Fig. 3. In-situ Fourier transform infrared spectra collected of polythiophene films grown at - 15°C (LT) and + 25°C (RT) on a platinum disc electrode. The spectra were recorded at room temperature, in the base electrolyte, and with the films in the fully oxidised form, ie. at 1.2V vs. SCE. The details of the methodology involved in obtaining in-situ FTIR spectra are given elsewhere [6].


these bands suggests an enhanced electronic conductivity for the low-temperature film, in agreement with Techagumpuch et al [Sl. CONCLUSIONS

We have reported the discovery of a novel route to the formation of conducting transparent films from inexpensive monomers at low temperature. Furthermore, once these films have been grown, they retain their novel properties even at room temperature. This work is the subject of an international patent number PCT/GB93/00094. ACKNOWLEDGEMENTS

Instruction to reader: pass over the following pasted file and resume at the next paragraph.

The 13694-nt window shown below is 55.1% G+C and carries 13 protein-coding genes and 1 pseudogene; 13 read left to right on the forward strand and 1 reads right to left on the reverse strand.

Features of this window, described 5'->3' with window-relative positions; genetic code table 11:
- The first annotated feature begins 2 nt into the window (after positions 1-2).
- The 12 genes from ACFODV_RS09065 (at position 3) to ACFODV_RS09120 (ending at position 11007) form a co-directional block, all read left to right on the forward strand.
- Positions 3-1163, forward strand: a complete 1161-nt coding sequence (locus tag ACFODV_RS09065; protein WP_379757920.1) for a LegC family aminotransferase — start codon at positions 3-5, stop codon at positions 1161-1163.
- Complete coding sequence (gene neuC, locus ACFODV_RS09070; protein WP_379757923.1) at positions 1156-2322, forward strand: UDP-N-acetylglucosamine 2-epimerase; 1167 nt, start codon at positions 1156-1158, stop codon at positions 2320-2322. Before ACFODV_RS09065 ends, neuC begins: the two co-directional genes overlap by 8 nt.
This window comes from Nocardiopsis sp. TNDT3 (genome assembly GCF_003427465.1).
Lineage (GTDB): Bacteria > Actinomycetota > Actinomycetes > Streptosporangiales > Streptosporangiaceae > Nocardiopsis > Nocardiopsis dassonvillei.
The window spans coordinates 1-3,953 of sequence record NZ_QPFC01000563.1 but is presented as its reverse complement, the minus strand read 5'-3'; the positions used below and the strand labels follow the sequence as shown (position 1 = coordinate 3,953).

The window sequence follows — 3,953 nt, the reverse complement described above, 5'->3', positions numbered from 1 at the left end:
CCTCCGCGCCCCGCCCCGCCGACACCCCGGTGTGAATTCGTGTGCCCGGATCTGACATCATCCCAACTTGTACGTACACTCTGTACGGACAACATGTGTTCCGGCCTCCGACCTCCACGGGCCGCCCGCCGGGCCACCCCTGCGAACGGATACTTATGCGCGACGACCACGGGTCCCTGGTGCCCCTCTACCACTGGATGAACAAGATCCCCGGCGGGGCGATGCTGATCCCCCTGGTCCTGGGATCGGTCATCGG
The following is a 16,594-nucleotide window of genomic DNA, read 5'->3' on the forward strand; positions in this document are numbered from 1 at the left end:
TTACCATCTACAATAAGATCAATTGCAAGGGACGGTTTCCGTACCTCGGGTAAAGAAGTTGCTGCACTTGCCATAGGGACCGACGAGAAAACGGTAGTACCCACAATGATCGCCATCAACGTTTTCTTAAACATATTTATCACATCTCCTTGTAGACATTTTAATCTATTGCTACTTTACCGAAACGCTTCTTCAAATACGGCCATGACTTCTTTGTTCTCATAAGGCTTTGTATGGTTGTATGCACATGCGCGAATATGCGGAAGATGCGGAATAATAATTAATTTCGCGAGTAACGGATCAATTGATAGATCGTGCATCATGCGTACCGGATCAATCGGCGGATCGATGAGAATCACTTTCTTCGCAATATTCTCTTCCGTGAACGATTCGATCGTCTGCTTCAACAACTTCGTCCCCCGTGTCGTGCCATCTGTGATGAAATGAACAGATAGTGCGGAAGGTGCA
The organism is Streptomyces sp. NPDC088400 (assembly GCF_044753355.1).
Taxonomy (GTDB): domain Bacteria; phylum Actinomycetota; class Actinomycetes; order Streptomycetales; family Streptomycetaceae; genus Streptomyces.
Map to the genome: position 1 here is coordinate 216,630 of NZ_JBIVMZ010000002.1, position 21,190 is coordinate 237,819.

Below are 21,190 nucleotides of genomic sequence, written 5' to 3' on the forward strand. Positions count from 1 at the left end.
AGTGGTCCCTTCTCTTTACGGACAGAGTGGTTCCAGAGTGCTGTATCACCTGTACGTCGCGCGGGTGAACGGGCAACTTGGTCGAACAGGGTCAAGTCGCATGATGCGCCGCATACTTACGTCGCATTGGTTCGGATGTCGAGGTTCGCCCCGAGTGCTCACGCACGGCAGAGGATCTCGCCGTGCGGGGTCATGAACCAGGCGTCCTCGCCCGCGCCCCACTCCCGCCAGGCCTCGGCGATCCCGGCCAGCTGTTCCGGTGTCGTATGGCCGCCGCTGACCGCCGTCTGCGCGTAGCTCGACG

DR wishes to thank SERC for a studentship and we acknowledge support from SERC and the University of Newcastle.


REFERENCES 1 H. Yashima, M. Kobayashi, K.-B. Lee, D. Chung, A.J. Heeger, and F. Wudl, J. Electrochem. Sot., 134 (1987) 46. 2 T.A. Skotheim, Handbook of Conducting Polymers, Marcel Dekker, New York, 1986. 3 J.L. Bredas, R. Themans, J.M. Andre, A.J. Heeger and F. Wudl, Synth. Met., 11 (1985) 343. 4 L.F. Warren, and D.P. Anderson, J. Electrochem. Sot., 134 (1987) 101. 5 A. Techagumpuch, H.S. Nalwa and S. Miyata, in T.A. Skotheim (Ed.) Electroresponsive Molecular and Polymeric Systems, Vol. 2, Marcel Dekker, New York, 1991. 6 D.A. Chesher, P.A. Christensen and A.J. Hamnett, Chem. Sot. Farad. Trans., 89 (1993) 303.